PART ONE : Chapter 23

Leo TolstoyAug 21, 2016'Command+D' Bookmark this page

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Vronsky and Kitty waltzed several
times round the room.  After the first waltz
Kitty went to her mother, and she had hardly time
to say a few words to Countess Nordston when Vronsky
came up again for the first quadrille.  During
the quadrille nothing of any significance was said: 
there was disjointed talk between them of the Korsunskys,
husband and wife, whom he described very amusingly,
as delightful children at forty, and of the future
town theater; and only once the conversation touched
her to the quick, when he asked her about Levin, whether
he was here, and added that he liked him so much. 
But Kitty did not expect much from the quadrille. 
She looked forward with a thrill at her heart to
the mazurka.  She fancied that in the mazurka
everything must be decided.  The fact that he
did not during the quadrille ask her for the mazurka
did not trouble her.  She felt sure she would
dance the mazurka with him as she had done at former
balls, and refused five young men, saying she was
engaged for the mazurka.  The whole ball up to
the last quadrille was for Kitty an enchanted vision
of delightful colors, sounds, and motions.  She
only sat down when she felt too tired and begged for
a rest.  But as she was dancing the last quadrille
with one of the tiresome young men whom she could
not refuse, she chanced to be vis-a-vis with Vronsky
and Anna.  She had not been near Anna again since
the beginning of the evening, and now again she saw
her suddenly quite new and surprising.  She saw
in her the signs of that excitement of success she
knew so well in herself; she saw that she was intoxicated
with the delighted admiration she was exciting. 
She knew that feeling and knew its signs, and saw
them in Anna; saw the quivering, flashing light in
her eyes, and the smile of happiness and excitement
unconsciously playing on her lips, and the deliberate
grace, precision, and lightness of her movements.

“Who?” she asked herself. 
“All or one?” And not assisting the harassed
young man she was dancing with in the conversation,
the thread of which he had lost and could not pick
up again, she obeyed with external liveliness the
peremptory shouts of Korsunsky starting them all into
the grand rond, and then into the chaîne,
and at the same time she kept watch with a growing
pang at her heart.  “No, it’s not
the admiration of the crowd has intoxicated her, but
the adoration of one.  And that one? can it be
he?” Every time he spoke to Anna the joyous light
flashed into her eyes, and the smile of happiness
curved her red lips. she seemed to make an effort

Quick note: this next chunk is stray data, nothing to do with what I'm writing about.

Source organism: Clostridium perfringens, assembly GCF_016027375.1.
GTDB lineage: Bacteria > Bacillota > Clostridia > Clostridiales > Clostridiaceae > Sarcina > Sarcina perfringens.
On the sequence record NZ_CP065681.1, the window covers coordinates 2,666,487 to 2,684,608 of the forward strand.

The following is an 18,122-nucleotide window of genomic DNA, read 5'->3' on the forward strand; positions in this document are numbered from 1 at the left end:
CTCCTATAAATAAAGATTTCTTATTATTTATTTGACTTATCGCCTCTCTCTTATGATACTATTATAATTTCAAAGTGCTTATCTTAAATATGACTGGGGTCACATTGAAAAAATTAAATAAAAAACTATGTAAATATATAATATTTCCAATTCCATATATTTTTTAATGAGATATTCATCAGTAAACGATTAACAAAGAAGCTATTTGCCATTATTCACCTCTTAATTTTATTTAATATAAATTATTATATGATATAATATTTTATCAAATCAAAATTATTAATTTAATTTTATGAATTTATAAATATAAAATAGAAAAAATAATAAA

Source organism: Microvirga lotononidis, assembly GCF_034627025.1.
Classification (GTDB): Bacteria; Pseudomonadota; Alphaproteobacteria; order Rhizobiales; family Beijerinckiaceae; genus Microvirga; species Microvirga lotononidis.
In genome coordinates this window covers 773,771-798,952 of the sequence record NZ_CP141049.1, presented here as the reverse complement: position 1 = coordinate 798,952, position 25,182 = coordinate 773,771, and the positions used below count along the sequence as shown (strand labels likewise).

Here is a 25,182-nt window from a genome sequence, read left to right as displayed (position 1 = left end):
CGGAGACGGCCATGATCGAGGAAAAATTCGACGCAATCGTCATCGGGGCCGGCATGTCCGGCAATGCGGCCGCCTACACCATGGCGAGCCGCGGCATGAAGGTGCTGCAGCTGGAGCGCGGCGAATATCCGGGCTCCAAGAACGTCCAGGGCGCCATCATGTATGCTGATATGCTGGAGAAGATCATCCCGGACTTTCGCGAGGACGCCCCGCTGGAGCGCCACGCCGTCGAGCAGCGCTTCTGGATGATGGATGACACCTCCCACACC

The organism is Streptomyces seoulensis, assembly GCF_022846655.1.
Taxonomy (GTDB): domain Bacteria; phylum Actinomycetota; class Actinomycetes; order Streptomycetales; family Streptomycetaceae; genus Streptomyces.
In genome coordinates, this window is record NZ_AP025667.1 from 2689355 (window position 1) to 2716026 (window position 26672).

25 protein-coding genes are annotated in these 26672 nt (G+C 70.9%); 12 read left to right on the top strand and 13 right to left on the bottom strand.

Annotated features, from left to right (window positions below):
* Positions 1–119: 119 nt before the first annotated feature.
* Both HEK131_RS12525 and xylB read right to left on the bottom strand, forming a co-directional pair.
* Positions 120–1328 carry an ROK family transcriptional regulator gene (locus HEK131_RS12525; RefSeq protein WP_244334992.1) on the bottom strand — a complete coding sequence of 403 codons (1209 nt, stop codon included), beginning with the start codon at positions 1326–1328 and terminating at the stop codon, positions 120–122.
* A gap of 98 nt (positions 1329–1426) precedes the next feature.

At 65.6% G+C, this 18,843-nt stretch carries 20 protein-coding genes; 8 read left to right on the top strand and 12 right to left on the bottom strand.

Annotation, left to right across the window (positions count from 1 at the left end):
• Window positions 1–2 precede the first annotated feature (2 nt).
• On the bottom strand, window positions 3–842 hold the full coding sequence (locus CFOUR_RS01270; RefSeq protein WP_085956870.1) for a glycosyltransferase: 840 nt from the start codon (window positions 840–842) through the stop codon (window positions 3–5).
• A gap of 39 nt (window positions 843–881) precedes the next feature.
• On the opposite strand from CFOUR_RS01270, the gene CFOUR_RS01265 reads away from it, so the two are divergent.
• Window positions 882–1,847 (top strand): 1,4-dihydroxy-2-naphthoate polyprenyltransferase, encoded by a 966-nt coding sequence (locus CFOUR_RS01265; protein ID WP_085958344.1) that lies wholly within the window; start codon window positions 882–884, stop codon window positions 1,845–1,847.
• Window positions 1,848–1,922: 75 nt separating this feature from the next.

to control herself, to try not to show these signs
of delight, but they came out on her face of themselves. 
“But what of him?” Kitty looked at him
and was filled with terror.  What was pictured
so clearly to Kitty in the mirror of Anna’s
face she saw in him.  What had become of his
always self-possessed resolute manner, and the carelessly
serene expression of his face?  Now every time
he turned to her, he bent his head, as though he would
have fallen at her feet, and in his eyes there was
nothing but humble submission and dread.  “I
would not offend you,” his eyes seemed every
time to be saying, “but I want to save myself,
and I don’t know how.”  On his face
was a look such as Kitty had never seen before.

They were speaking of common acquaintances,
keeping up the most trivial conversation, but to Kitty
it seemed that every word they said was determining
their fate and hers.  And strange it was that
they were actually talking of how absurd Ivan Ivanovitch
was with his French, and how the Eletsky girl might
have made a better match, yet these words had all
the while consequence for them, and they were feeling
just as Kitty did.  The whole ball, the whole
world, everything seemed lost in fog in Kitty’s
soul.  Nothing but the stern discipline of her
bringing-up supported her and forced her to do what
was expected of her, that is, to dance, to answer
questions, to talk, even to smile.  But before
the mazurka, when they were beginning to rearrange
the chairs and a few couples moved out of the smaller
rooms into the big room, a moment of despair and horror
came for Kitty.  She had refused five partners,
and now she was not dancing the mazurka.  She
had not even a hope of being asked for it, because
she was so successful in society that the idea would
never occur to anyone that she had remained disengaged
till now.  She would have to tell her mother